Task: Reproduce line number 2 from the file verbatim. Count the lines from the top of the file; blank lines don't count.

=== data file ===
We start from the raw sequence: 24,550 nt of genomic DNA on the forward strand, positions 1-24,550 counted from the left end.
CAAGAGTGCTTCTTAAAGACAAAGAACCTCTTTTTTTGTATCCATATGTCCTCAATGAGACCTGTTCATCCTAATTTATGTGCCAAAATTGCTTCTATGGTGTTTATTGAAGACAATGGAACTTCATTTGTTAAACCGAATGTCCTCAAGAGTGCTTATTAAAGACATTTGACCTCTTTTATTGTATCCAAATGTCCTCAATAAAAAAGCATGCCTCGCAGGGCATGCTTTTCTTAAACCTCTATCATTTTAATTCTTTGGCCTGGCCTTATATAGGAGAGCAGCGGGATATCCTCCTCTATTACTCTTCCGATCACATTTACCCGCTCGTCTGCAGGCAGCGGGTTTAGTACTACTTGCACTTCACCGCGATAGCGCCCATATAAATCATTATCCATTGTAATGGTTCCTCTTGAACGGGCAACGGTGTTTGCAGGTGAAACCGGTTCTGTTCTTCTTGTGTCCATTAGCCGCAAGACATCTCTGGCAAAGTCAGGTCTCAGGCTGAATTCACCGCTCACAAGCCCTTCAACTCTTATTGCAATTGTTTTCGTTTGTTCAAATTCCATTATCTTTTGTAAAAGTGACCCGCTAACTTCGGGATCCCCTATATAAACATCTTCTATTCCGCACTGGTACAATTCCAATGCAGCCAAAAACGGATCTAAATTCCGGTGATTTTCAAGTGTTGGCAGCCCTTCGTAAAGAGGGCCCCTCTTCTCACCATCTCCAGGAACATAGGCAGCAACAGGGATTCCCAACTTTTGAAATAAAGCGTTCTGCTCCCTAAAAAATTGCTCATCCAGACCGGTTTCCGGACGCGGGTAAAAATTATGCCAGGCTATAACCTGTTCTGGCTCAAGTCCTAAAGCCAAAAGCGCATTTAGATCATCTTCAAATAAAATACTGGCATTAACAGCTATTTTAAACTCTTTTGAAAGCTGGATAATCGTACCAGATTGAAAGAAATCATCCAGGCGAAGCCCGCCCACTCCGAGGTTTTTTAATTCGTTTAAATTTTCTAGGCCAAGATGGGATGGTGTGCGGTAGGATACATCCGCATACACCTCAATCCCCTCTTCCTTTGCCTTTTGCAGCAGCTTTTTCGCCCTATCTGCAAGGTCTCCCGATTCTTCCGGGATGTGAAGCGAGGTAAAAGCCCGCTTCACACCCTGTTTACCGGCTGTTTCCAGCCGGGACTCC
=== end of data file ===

CAAGAGTGCTTCTTAAAGACAAAGAACCTCTTTTTTTGTATCCATATGTCCTCAATGAGACCTGTTCATCCTAATTTATGTGCCAAAATTGCTTCTATGGTGTTTATTGAAGACAATGGAACTTCATTTGTTAAACCGAATGTCCTCAAGAGTGCTTATTAAAGACATTTGACCTCTTTTATTGTATCCAAATGTCCTCAATAAAAAAGCATGCCTCGCAGGGCATGCTTTTCTTAAACCTCTATCATTTTAATTCTTTGGCCTGGCCTTATATAGGAGAGCAGCGGGATATCCTCCTCTATTACTCTTCCGATCACATTTACCCGCTCGTCTGCAGGCAGCGGGTTTAGTACTACTTGCACTTCACCGCGATAGCGCCCATATAAATCATTATCCATTGTAATGGTTCCTCTTGAACGGGCAACGGTGTTTGCAGGTGAAACCGGTTCTGTTCTTCTTGTGTCCATTAGCCGCAAGACATCTCTGGCAAAGTCAGGTCTCAGGCTGAATTCACCGCTCACAAGCCCTTCAACTCTTATTGCAATTGTTTTCGTTTGTTCAAATTCCATTATCTTTTGTAAAAGTGACCCGCTAACTTCGGGATCCCCTATATAAACATCTTCTATTCCGCACTGGTACAATTCCAATGCAGCCAAAAACGGATCTAAATTCCGGTGATTTTCAAGTGTTGGCAGCCCTTCGTAAAGAGGGCCCCTCTTCTCACCATCTCCAGGAACATAGGCAGCAACAGGGATTCCCAACTTTTGAAATAAAGCGTTCTGCTCCCTAAAAAATTGCTCATCCAGACCGGTTTCCGGACGCGGGTAAAAATTATGCCAGGCTATAACCTGTTCTGGCTCAAGTCCTAAAGCCAAAAGCGCATTTAGATCATCTTCAAATAAAATACTGGCATTAACAGCTATTTTAAACTCTTTTGAAAGCTGGATAATCGTACCAGATTGAAAGAAATCATCCAGGCGAAGCCCGCCCACTCCGAGGTTTTTTAATTCGTTTAAATTTTCTAGGCCAAGATGGGATGGTGTGCGGTAGGATACATCCGCATACACCTCAATCCCCTCTTCCTTTGCCTTTTGCAGCAGCTTTTTCGCCCTATCTGCAAGGTCTCCCGATTCTTCCGGGATGTGAAGCGAGGTAAAAGCCCGCTTCACACCCTGTTTACCGGCTGTTTCCAGCCGGGACTCC